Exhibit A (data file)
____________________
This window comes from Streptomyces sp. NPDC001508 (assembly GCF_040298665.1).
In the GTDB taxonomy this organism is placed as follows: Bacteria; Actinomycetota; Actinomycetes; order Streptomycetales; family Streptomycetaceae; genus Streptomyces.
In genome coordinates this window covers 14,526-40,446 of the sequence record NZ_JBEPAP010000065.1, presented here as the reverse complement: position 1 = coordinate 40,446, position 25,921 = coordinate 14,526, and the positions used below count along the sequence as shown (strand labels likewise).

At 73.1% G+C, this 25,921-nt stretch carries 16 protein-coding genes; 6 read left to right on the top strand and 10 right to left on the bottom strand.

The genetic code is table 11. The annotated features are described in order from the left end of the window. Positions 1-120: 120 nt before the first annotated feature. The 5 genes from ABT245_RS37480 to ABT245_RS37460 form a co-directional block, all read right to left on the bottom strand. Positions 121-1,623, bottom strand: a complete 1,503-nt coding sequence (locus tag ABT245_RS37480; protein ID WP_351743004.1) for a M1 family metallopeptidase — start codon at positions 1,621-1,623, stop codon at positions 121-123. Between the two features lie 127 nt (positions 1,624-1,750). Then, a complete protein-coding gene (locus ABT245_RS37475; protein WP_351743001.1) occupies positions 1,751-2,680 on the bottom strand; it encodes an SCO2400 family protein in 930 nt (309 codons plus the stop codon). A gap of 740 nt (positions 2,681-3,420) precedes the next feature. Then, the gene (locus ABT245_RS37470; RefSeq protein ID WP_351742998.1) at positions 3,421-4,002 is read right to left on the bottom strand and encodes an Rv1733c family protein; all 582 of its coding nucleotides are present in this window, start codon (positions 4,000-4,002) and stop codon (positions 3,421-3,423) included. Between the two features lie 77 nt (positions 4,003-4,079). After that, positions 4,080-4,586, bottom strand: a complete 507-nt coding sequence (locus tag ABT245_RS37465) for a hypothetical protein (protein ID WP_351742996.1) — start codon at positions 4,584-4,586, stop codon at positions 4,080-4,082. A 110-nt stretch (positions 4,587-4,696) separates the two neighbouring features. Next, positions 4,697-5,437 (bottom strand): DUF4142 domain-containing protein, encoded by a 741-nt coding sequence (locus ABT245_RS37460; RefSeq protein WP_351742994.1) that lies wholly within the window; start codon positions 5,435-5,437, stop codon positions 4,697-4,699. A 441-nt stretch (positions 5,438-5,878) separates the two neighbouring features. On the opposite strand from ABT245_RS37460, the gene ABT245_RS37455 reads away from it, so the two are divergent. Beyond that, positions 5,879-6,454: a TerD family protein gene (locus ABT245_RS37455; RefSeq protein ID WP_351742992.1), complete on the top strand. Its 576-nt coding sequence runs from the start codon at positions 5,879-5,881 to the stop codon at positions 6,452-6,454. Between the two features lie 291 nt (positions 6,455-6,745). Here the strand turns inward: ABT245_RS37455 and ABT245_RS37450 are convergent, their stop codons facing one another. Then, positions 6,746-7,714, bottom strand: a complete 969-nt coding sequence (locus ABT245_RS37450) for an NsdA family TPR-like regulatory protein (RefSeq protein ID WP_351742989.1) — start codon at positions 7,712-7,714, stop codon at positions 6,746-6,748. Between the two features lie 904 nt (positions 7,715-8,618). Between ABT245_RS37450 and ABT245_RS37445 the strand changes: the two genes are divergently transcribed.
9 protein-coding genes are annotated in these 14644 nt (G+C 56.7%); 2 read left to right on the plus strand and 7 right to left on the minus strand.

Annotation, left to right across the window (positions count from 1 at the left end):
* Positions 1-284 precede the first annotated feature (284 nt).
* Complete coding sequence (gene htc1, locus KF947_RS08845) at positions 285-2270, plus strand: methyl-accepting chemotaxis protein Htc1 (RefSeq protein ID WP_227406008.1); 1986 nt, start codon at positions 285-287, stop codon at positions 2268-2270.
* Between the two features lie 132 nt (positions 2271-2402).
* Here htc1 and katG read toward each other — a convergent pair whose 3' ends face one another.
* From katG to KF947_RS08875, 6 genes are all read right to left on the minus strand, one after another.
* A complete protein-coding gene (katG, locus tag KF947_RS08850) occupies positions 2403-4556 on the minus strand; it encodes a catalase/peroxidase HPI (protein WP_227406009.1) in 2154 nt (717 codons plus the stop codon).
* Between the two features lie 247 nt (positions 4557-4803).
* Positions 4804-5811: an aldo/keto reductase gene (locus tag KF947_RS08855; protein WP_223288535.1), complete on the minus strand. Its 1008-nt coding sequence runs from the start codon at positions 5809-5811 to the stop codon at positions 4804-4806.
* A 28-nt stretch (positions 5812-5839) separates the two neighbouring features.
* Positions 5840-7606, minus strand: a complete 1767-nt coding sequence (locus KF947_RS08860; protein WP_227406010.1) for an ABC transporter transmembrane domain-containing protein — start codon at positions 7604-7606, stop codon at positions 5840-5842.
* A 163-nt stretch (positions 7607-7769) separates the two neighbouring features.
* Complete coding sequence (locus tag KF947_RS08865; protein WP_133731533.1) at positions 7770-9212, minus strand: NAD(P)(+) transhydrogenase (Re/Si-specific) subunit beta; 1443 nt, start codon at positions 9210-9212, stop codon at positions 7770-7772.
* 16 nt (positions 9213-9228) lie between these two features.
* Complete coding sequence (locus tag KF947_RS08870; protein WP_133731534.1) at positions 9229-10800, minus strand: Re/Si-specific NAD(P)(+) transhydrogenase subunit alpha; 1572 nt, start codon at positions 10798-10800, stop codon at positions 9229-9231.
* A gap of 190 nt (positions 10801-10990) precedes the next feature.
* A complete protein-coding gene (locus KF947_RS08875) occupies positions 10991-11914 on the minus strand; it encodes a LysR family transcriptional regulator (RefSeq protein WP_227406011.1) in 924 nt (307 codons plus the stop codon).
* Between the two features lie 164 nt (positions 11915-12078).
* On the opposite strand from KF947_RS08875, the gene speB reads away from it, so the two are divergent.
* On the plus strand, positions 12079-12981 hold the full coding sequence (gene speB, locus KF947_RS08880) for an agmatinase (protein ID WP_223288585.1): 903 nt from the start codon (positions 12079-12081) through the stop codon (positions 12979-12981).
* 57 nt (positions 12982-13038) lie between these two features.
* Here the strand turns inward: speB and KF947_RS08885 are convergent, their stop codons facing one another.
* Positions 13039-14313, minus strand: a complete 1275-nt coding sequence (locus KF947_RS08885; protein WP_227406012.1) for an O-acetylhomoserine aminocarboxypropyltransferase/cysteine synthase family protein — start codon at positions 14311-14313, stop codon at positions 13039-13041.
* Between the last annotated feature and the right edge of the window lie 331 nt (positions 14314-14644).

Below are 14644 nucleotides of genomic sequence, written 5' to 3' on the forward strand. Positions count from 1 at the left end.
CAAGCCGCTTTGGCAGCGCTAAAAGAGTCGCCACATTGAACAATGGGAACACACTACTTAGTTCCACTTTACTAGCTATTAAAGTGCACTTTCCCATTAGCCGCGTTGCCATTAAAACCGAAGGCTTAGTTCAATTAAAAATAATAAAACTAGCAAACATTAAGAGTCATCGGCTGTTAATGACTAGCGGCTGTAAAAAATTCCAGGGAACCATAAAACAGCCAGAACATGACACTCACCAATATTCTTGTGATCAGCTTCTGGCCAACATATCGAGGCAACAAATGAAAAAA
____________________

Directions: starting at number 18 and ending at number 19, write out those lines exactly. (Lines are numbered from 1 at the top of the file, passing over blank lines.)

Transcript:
* A 163-nt stretch (positions 7607-7769) separates the two neighbouring features.
* Complete coding sequence (locus tag KF947_RS08865; protein WP_133731533.1) at positions 7770-9212, minus strand: NAD(P)(+) transhydrogenase (Re/Si-specific) subunit beta; 1443 nt, start codon at positions 9210-9212, stop codon at positions 7770-7772.